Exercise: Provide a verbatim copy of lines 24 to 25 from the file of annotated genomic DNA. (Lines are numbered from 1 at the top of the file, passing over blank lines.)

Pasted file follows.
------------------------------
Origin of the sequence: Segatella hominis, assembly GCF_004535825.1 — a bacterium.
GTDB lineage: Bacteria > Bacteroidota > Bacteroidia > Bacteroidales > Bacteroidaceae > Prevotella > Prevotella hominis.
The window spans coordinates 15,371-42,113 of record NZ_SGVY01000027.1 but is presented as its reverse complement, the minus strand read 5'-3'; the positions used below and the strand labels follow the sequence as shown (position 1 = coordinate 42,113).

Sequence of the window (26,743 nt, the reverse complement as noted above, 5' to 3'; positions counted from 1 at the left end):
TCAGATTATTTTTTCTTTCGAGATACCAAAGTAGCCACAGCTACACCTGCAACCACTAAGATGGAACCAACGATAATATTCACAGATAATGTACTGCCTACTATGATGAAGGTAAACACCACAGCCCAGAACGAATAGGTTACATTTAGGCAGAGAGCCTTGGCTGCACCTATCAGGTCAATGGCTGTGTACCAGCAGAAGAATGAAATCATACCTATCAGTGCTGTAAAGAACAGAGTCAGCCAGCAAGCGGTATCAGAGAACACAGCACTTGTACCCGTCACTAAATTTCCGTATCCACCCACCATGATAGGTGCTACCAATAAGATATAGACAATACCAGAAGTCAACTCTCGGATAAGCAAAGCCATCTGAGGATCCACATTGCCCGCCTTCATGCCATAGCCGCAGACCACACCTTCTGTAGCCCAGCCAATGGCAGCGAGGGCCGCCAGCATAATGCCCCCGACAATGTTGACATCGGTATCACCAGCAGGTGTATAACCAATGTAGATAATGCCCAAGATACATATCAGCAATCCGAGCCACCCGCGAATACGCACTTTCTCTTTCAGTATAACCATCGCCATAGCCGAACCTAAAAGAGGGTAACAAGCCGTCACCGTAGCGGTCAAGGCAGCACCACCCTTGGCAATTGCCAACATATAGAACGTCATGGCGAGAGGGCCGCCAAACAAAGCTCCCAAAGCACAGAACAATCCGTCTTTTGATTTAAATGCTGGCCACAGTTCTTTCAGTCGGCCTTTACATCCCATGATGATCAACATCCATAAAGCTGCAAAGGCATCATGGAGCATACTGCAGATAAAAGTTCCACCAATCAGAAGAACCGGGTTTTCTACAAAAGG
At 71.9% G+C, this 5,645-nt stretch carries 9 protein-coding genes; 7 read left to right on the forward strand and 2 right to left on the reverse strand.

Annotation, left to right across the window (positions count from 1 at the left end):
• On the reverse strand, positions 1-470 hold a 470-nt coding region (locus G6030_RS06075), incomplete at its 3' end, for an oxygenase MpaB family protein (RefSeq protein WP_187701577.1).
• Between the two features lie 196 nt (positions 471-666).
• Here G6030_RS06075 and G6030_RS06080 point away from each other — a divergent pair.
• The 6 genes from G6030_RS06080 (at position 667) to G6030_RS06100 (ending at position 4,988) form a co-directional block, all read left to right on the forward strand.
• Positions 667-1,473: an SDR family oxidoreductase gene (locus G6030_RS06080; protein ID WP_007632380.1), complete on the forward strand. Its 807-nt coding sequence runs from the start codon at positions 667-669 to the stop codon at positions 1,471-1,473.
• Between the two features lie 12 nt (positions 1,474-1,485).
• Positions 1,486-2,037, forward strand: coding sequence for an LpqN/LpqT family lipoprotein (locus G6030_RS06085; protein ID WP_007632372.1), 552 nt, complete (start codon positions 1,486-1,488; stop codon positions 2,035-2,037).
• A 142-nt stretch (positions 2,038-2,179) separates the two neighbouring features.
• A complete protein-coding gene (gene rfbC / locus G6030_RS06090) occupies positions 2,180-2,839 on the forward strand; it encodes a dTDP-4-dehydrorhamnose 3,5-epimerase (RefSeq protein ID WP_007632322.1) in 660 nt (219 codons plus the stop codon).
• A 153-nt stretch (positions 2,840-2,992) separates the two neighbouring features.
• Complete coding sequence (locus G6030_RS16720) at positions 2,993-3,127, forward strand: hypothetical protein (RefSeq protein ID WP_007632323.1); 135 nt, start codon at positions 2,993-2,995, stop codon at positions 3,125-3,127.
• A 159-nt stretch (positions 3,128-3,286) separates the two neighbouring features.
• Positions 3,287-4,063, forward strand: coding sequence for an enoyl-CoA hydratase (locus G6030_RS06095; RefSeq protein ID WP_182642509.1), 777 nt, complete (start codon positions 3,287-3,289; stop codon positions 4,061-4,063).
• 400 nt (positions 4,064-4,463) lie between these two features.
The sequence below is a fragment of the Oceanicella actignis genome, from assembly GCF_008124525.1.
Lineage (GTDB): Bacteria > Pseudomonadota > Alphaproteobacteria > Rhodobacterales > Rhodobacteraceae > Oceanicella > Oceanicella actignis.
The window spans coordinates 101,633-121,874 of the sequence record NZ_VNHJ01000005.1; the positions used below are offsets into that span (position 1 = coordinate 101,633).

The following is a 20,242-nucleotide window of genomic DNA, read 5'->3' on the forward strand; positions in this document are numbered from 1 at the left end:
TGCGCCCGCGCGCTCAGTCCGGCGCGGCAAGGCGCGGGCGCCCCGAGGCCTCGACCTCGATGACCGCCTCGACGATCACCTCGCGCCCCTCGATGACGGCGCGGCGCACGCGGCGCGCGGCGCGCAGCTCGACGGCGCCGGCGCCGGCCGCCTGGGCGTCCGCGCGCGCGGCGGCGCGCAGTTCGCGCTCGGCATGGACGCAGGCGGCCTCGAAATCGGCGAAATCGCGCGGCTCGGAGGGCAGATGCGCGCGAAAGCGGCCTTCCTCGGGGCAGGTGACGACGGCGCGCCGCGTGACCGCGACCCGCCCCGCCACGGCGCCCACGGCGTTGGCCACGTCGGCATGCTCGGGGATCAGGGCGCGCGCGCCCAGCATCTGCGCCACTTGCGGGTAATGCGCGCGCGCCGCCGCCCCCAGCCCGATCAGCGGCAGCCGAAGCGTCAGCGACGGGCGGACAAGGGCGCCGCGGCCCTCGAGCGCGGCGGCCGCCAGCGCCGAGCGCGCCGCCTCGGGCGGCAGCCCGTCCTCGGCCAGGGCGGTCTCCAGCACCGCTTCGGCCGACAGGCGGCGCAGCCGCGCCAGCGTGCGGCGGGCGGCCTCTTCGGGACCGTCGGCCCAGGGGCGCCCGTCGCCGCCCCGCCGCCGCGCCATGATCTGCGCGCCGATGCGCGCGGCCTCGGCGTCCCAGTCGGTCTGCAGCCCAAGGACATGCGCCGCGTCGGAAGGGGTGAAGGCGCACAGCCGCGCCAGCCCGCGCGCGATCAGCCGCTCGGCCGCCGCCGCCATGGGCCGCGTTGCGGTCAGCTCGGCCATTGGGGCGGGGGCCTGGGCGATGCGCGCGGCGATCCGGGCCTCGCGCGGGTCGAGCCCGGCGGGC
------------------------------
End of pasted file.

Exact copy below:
The window spans coordinates 101,633-121,874 of the sequence record NZ_VNHJ01000005.1; the positions used below are offsets into that span (position 1 = coordinate 101,633).

The following is a 20,242-nucleotide window of genomic DNA, read 5'->3' on the forward strand; positions in this document are numbered from 1 at the left end: